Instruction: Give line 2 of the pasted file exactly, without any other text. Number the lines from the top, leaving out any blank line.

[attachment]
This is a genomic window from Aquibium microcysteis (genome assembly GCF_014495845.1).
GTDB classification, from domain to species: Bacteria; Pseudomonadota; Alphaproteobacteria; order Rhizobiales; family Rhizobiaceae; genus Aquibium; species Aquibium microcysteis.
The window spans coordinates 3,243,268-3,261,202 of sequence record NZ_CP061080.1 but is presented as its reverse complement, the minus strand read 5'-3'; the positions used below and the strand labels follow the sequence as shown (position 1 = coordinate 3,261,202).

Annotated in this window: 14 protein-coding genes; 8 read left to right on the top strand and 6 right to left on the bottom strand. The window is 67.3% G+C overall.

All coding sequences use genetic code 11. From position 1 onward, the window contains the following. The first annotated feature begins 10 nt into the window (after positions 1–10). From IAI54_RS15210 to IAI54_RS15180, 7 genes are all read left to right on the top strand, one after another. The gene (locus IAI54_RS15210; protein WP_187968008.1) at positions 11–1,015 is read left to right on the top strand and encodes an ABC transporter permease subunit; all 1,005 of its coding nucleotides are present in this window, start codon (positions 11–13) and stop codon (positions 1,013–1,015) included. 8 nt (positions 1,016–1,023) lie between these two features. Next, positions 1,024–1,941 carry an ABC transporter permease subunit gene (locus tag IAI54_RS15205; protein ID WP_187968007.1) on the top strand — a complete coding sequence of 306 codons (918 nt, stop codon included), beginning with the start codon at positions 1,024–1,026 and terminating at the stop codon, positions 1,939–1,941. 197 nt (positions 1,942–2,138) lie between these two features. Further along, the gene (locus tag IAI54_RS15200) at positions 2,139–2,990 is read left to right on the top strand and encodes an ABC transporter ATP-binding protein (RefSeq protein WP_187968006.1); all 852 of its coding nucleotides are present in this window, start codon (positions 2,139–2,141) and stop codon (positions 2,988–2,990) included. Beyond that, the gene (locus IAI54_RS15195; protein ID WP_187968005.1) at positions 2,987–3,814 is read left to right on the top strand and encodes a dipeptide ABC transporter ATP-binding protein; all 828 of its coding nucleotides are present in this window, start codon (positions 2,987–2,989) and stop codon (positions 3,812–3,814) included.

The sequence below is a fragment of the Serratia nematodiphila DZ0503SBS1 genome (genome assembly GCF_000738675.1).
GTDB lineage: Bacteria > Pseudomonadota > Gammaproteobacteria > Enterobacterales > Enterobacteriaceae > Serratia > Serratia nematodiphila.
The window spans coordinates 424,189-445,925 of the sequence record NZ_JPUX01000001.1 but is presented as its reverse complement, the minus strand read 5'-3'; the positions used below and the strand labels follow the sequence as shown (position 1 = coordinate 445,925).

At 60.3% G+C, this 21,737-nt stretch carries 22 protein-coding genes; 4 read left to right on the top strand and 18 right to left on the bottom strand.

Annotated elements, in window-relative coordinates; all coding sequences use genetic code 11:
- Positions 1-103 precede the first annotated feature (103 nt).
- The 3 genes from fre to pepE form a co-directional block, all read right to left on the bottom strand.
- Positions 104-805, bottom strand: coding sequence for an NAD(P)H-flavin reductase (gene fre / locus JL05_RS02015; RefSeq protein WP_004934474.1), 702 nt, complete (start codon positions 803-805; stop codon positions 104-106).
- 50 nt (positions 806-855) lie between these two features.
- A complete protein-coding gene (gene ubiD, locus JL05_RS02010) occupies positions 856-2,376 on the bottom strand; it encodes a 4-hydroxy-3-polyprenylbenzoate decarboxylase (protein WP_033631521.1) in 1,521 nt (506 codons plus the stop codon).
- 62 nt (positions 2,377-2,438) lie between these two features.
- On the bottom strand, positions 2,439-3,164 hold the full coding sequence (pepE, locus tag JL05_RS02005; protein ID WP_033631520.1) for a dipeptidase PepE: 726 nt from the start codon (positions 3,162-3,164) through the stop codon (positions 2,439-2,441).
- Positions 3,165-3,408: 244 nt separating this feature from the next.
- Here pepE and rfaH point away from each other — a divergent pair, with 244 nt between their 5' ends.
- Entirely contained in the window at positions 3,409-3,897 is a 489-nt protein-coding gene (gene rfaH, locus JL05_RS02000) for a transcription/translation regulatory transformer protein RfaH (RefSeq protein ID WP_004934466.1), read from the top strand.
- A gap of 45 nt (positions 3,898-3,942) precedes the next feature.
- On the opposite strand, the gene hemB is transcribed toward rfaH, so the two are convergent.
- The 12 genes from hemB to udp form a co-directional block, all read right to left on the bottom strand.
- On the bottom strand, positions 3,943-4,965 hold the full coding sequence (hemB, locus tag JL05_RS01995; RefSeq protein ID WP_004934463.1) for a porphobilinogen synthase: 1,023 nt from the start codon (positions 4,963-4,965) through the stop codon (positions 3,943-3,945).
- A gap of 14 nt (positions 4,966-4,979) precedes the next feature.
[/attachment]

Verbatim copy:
GTDB classification, from domain to species: Bacteria; Pseudomonadota; Alphaproteobacteria; order Rhizobiales; family Rhizobiaceae; genus Aquibium; species Aquibium microcysteis.